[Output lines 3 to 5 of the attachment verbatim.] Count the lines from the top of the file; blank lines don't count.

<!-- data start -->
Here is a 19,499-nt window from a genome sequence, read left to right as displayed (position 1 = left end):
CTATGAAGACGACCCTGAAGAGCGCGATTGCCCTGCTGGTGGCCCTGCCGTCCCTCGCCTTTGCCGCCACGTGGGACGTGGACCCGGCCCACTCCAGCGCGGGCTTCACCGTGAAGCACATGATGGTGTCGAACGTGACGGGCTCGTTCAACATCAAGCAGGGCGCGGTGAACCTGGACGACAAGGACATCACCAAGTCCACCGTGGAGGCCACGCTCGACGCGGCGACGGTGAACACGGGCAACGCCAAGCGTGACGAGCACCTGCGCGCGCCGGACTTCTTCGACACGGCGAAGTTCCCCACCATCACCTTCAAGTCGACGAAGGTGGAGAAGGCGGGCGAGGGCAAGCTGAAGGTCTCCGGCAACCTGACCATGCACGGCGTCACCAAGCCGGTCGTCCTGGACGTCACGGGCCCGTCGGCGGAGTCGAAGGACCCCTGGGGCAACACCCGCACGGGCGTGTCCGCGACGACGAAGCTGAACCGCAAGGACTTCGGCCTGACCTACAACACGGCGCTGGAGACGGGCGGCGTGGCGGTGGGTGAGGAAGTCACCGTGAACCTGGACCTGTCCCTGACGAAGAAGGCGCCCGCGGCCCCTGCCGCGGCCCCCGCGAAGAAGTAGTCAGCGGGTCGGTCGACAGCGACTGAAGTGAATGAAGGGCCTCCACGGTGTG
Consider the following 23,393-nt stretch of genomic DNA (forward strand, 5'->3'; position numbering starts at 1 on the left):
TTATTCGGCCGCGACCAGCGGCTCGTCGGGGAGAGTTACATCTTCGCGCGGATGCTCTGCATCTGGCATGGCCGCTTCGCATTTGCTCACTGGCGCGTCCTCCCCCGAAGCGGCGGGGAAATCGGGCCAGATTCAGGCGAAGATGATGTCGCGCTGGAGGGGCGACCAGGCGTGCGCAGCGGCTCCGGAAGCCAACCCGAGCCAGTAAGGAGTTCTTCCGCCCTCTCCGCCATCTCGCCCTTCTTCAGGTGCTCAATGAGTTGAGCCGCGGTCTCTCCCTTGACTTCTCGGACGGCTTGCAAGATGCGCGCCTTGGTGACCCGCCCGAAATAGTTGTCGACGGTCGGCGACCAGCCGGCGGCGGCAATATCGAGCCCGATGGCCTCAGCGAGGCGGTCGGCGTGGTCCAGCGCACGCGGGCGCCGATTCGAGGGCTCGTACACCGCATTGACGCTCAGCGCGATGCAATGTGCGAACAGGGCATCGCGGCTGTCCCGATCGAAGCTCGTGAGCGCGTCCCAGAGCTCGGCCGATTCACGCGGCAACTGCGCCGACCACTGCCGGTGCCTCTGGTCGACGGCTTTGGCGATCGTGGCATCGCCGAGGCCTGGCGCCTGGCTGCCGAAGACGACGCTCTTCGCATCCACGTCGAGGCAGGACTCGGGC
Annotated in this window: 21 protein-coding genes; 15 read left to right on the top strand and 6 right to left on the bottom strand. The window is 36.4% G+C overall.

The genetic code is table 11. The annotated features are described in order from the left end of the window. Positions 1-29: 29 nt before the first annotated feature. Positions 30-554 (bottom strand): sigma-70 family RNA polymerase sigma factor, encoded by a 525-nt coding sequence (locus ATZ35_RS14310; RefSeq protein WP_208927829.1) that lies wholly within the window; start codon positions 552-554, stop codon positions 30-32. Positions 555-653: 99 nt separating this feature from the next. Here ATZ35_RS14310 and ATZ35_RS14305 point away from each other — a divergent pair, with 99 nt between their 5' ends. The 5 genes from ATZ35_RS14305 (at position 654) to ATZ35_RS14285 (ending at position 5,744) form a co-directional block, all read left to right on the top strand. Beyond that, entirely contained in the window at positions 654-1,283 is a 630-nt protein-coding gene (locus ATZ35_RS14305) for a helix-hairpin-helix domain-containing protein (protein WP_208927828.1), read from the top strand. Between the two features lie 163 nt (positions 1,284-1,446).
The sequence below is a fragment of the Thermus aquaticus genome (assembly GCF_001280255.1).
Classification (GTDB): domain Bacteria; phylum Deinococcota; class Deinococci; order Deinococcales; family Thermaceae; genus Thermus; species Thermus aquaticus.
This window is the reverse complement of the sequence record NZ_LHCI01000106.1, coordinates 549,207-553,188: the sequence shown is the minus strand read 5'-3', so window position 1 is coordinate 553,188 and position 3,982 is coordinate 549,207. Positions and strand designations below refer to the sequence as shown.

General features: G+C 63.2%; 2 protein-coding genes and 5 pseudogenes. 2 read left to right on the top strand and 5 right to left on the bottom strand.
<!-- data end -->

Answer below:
Consider the following 23,393-nt stretch of genomic DNA (forward strand, 5'->3'; position numbering starts at 1 on the left):
TTATTCGGCCGCGACCAGCGGCTCGTCGGGGAGAGTTACATCTTCGCGCGGATGCTCTGCATCTGGCATGGCCGCTTCGCATTTGCTCACTGGCGCGTCCTCCCCCGAAGCGGCGGGGAAATCGGGCCAGATTCAGGCGAAGATGATGTCGCGCTGGAGGGGCGACCAGGCGTGCGCAGCGGCTCCGGAAGCCAACCCGAGCCAGTAAGGAGTTCTTCCGCCCTCTCCGCCATCTCGCCCTTCTTCAGGTGCTCAATGAGTTGAGCCGCGGTCTCTCCCTTGACTTCTCGGACGGCTTGCAAGATGCGCGCCTTGGTGACCCGCCCGAAATAGTTGTCGACGGTCGGCGACCAGCCGGCGGCGGCAATATCGAGCCCGATGGCCTCAGCGAGGCGGTCGGCGTGGTCCAGCGCACGCGGGCGCCGATTCGAGGGCTCGTACACCGCATTGACGCTCAGCGCGATGCAATGTGCGAACAGGGCATCGCGGCTGTCCCGATCGAAGCTCGTGAGCGCGTCCCAGAGCTCGGCCGATTCACGCGGCAACTGCGCCGACCACTGCCGGTGCCTCTGGTCGACGGCTTTGGCGATCGTGGCATCGCCGAGGCCTGGCGCCTGGCTGCCGAAGACGACGCTCTTCGCATCCACGTCGAGGCAGGACTCGGGC
Annotated in this window: 21 protein-coding genes; 15 read left to right on the top strand and 6 right to left on the bottom strand. The window is 36.4% G+C overall.